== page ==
Zeal & Ardor Blend Two Worlds in to One Unique Voice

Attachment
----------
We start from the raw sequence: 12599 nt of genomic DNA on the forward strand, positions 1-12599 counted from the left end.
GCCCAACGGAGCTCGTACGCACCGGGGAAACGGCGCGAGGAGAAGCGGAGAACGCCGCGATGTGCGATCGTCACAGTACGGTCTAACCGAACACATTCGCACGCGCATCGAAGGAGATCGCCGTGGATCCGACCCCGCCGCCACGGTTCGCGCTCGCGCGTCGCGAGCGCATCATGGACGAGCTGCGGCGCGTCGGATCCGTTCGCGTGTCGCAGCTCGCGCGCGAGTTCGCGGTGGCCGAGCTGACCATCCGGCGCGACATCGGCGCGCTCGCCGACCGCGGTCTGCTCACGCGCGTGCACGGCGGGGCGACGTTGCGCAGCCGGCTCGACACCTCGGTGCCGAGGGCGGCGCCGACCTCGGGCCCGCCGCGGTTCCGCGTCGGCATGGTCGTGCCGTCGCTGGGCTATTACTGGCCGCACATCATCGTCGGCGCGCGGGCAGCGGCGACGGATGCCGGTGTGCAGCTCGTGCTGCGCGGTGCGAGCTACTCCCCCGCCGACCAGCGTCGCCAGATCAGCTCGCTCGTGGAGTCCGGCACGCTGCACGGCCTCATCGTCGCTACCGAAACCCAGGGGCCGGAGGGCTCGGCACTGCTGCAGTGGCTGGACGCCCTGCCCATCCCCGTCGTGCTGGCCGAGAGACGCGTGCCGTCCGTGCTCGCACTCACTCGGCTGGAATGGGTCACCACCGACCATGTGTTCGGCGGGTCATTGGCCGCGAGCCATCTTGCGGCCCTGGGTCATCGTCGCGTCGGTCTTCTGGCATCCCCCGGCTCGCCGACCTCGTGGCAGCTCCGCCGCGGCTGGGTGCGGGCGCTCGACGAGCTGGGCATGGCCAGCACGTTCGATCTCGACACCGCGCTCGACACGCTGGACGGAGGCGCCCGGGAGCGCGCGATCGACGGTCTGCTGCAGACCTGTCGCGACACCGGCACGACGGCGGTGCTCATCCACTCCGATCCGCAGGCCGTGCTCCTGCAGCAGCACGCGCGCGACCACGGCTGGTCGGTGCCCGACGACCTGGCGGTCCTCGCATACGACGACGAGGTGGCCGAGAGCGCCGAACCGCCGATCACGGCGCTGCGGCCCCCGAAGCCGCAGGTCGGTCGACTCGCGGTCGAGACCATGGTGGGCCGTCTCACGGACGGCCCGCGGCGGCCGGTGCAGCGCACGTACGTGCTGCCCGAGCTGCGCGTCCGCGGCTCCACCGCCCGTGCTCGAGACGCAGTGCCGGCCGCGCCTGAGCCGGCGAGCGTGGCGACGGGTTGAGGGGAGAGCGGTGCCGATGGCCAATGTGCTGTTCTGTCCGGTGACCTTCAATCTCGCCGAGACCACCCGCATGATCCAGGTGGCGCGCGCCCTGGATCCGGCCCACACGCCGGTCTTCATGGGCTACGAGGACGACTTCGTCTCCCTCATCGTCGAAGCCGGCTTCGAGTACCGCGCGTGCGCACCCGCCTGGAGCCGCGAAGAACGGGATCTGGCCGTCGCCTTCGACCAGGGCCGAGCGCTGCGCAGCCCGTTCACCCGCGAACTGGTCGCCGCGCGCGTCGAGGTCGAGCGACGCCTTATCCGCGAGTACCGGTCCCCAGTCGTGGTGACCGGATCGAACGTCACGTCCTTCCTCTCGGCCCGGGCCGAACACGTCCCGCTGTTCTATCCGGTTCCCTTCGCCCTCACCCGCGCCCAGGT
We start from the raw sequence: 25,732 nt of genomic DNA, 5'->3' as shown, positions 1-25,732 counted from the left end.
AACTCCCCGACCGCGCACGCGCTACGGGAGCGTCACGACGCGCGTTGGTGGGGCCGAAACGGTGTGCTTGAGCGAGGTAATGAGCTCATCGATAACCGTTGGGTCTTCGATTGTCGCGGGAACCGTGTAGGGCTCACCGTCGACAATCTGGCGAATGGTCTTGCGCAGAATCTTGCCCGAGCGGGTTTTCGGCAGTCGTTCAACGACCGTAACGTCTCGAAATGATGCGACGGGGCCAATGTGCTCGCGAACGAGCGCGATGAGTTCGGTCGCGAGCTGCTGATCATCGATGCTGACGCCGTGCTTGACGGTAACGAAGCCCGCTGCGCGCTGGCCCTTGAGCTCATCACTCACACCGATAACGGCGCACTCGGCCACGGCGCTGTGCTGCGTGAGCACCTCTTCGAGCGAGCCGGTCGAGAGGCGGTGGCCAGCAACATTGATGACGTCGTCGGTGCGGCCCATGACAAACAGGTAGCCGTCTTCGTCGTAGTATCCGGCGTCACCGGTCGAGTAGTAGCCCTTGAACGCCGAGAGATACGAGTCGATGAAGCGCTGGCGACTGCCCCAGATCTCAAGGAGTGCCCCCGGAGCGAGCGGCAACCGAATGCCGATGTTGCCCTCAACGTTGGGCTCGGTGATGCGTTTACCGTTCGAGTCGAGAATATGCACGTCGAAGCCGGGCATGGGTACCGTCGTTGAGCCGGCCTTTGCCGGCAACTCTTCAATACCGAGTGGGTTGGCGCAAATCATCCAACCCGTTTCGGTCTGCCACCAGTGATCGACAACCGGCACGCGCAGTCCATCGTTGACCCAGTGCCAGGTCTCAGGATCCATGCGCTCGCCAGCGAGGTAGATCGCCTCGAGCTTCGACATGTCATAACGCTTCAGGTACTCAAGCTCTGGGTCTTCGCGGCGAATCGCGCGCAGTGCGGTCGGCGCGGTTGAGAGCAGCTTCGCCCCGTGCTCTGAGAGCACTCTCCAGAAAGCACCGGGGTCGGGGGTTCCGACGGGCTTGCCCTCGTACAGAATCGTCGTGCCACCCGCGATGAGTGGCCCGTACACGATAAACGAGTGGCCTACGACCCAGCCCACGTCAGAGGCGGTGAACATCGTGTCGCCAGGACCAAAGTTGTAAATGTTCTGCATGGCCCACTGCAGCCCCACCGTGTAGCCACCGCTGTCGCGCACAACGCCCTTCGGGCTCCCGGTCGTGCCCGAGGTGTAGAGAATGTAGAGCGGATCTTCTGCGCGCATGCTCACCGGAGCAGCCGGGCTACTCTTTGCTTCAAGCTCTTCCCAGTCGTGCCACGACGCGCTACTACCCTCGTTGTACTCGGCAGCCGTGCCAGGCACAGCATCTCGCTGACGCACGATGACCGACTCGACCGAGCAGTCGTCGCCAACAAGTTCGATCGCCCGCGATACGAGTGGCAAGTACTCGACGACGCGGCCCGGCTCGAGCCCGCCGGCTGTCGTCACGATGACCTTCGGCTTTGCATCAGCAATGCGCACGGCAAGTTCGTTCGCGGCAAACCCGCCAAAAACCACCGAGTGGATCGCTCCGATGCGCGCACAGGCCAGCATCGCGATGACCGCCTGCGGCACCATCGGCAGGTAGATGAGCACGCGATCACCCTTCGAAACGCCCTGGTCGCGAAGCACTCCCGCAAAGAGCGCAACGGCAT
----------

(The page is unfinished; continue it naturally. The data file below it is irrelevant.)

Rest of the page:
The genre of metal is an interesting and ever evolving creature, and much like the animal kingdom, you can break down families of sub-genres into sub-genre upon sub-genre but still be able to tell that it has all stemmed from one original species: metal. If I say, “Cupcake Swing Death Grindcore,” there will be at least one band out there in the world that you could probably hear and say, “Aw, dude, that’s totally Cupcake Swing Death Grindcore” and please, for the love of God...someone tell me if they find it. I want that shit. My body is ready. The reason I mention this is because today I stumbled upon a band that has created itself a sub-genre that I have no idea how to label. As a nerd, and as a metal fan, this is terrifying; labels make life easier. But Zeal & Ardor’s debut album entitled, Devil Is Fine, refuses to alleviate my nerd-stress. Somehow—no doubt through magics unexplained—Swiss-American musician, Manuel Gagneux has taken time-tested-mother-approved black metal and fused it with the sound known as, “spirituals”. What are spirituals, you might ask? Well, according to a very credible source—Wikipedia (suck it, college professors) — “African-American spirituals were primarily expressions of religious faith. Some may also have served as socio-political protests veiled as assimilation to white American culture.” Spirituals were an oral tradition among African-Americans that have a bluesy gospel influence and are most notably sung acapella in choral arrangements. Imagine if you will, taking a style meant to uplift the spirits of an oppressed people—helping them carry on through the dark days, sharing their love of God, and declaring their faith in Christianity—and now add to that the murderous, blasphemous cacophony that is Scandinavia's greatest export. Did your mind just explode? Lucifer has a smile on his face at this very moment. Though incredibly different when considering style and directness of the songs, the histories of these two musical branches diverge on two similar themes: oppression and the spread of Christianity. American slaves who had adopted European religious ideals blended with them their own African roots to create something that told their long difficult story and expressed their displeasure sub textually, while still keeping their faith in God strong. Then, much later, angry Scandinavian youths feeling oppressed by a faith that was forced upon their ancestry and had uprooted the traditions of their people, took out their distress by creating music that broke all of the rules— one with a brutal sound and ferocity that purposely invoked the opposition to Christianity. Lyrically, Devil Is Fine borrows from its darker half and takes a vaguely blasphemous stance creating a truly haunting experience for those listening when combined with the addition of spirituals; if you aren’t really paying attention to the lyrics, you might miss the jabs at the Judeo-Christian faith all together. In that aspect, Zeal & Ardor remind me of a band like Ghost B.C. whose music is not what you would expect when considering such source material, giving us moments in which we ask ourselves, “wait, what are they singing about”? There is use of the traditional black metal growl, but it is mostly saved for accentuating the parts when the metal truly kicks in. It shouldn’t work, but it does. The shifting between spirituals-styled vocals, a more somber musicality, and heavy hitting black metal drums and riffs surprisingly flows together seamlessly. A perfect example to start off with is the track Blood in the River, which features the sounds of shuffling in unison and a metallic clanking used to imitate the sound of chains around ankles as the chorus of voices sing: a good god is a dead one a good god is the one Is the one that brings the fire a good god is a dead one a good god is the one Is the one that brings the fire a good lord is a dark one a good lord is the one that brings the fire a good lord is a dark one a good lord is the one that brings the fire Near the end of the first verse, the metal kicks in with a shriek and grinding guitar, accompanying the voices of our singers as they chant: the riverbed will run red with the blood of the saints and the blood of the holy the one that brings the fire Other tracks on the Devil Is Fine that greatly entwine these two styles would include title track itself and “Blood in the River,” which invoke the sounds of a chain gang moving down an old dirt road while singing at the top of their lungs before subtly transitioning into a slightly subdued metal crescendo with a piano outro. The song that drew me specifically to the album, Come On Down, splices the use of blues guitar and a light piano style with the more harsh heavy black metal choruses. Easily the most unsettling and unforgettable song on the album, “In Ashes” lyrically brings to the forefront the history of suffering African-American slaves felt with lyrics like: Burn the young boy, burn him good Wash the crimson stains from the field Zeal & Ardor show that they are capable of even more however; songs such as Sacrilegium I and III, which lean more heavily on an electronic style and Sacrilegium II, which sounds as though someone opened an old music box complete with spinning ballet dancer on a pink velvet turntable, offer perfect examples. The juxtaposition works as perfect interludes to the main meaty tracks of the album. This is going to be far outside of the wheelhouse of many metal music goers. It’s a bit avante garde, very experimental, and will not be for everyone. However, if you are open to the unique experience that Zeal & Ardor’s debut album, Devil Is Fine creates, then you will surely not be disappointed. Emotionally it will hit you like a well-rounded boxer- once to the head, twice to the gut- and will leave you wanting to spread the word and let other music lovers know what they’re missing.